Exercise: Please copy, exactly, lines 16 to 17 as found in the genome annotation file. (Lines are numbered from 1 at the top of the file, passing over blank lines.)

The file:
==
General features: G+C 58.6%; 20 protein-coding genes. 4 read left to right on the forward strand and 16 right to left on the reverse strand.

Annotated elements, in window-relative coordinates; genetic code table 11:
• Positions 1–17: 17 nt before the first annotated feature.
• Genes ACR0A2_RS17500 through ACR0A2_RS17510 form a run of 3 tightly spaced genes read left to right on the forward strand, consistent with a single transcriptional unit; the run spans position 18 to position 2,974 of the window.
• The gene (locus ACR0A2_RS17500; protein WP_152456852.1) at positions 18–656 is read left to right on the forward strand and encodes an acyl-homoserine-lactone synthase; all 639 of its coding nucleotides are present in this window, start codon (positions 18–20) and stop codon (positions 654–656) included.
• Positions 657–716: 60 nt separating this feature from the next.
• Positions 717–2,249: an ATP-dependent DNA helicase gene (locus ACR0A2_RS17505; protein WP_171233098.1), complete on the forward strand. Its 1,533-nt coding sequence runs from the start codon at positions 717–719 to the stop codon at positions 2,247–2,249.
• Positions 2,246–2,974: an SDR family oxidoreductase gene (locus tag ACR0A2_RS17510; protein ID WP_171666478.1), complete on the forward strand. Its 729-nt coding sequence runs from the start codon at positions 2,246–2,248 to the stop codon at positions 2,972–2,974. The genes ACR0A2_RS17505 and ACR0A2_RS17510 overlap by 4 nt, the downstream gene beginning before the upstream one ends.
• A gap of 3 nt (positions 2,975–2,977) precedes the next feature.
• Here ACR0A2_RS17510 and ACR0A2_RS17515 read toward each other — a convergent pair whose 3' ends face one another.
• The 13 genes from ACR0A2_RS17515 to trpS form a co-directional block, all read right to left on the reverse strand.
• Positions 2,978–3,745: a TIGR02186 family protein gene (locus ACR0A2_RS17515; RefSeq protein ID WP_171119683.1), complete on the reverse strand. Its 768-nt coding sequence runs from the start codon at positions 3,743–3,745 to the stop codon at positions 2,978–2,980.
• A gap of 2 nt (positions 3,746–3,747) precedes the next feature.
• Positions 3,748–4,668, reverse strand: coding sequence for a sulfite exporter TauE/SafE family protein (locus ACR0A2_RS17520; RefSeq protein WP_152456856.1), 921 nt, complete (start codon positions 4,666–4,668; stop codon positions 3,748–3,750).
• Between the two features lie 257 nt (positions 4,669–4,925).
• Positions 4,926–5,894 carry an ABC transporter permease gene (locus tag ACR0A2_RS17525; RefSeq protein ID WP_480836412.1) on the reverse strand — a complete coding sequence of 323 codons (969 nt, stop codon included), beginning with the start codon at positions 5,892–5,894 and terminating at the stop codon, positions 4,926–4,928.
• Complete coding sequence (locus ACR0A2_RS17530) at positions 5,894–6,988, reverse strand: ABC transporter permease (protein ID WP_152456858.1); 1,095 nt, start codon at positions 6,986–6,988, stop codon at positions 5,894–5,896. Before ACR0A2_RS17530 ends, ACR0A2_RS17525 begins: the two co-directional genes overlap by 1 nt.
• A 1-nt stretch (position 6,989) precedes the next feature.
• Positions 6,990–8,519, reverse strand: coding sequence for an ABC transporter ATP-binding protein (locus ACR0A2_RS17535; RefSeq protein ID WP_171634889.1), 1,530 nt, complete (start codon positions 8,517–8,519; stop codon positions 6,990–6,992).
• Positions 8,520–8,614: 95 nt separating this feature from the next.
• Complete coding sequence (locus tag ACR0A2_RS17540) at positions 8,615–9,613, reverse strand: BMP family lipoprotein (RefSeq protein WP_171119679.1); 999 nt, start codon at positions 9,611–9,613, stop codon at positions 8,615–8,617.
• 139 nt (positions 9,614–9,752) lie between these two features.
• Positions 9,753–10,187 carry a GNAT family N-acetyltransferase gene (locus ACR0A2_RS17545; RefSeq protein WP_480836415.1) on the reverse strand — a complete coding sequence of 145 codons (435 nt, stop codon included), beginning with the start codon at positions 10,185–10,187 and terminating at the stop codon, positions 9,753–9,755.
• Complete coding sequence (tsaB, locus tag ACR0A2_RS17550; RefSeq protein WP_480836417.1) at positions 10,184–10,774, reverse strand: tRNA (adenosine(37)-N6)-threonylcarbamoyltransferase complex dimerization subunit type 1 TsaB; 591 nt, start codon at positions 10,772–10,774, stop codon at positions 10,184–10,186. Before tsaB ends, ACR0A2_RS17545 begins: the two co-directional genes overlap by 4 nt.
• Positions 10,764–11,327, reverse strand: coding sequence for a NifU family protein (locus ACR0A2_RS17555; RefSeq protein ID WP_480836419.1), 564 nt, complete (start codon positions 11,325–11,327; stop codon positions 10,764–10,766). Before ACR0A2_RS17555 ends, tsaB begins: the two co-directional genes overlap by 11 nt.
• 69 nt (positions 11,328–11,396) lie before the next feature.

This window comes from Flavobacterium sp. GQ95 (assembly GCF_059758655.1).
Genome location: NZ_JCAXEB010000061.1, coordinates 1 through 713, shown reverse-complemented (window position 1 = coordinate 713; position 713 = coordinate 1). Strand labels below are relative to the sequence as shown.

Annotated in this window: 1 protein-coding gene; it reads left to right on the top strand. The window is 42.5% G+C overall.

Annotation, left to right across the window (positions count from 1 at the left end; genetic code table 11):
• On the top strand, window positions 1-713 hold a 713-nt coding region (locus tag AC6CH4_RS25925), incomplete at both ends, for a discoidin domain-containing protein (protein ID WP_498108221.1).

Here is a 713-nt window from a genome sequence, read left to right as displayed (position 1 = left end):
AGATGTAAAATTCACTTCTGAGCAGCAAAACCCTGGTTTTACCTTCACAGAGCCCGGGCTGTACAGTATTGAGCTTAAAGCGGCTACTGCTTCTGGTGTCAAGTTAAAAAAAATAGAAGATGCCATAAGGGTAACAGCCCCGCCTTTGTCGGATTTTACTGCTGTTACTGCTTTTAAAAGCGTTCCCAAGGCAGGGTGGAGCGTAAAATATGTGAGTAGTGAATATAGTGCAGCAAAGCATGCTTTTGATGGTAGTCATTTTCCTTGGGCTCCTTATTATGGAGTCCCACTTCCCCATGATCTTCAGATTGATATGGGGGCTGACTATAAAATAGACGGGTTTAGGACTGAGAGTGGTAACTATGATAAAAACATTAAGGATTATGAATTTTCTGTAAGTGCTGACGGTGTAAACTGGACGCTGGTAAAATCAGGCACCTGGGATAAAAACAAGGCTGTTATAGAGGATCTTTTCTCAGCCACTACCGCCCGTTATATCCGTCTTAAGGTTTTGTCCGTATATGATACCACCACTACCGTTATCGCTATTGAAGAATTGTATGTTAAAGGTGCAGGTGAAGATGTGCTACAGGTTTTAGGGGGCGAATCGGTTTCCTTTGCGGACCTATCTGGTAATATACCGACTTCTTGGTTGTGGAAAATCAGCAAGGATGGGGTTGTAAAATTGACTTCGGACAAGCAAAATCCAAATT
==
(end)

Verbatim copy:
• Positions 4,926–5,894 carry an ABC transporter permease gene (locus tag ACR0A2_RS17525; RefSeq protein ID WP_480836412.1) on the reverse strand — a complete coding sequence of 323 codons (969 nt, stop codon included), beginning with the start codon at positions 5,892–5,894 and terminating at the stop codon, positions 4,926–4,928.
• Complete coding sequence (locus ACR0A2_RS17530) at positions 5,894–6,988, reverse strand: ABC transporter permease (protein ID WP_152456858.1); 1,095 nt, start codon at positions 6,986–6,988, stop codon at positions 5,894–5,896. Before ACR0A2_RS17530 ends, ACR0A2_RS17525 begins: the two co-directional genes overlap by 1 nt.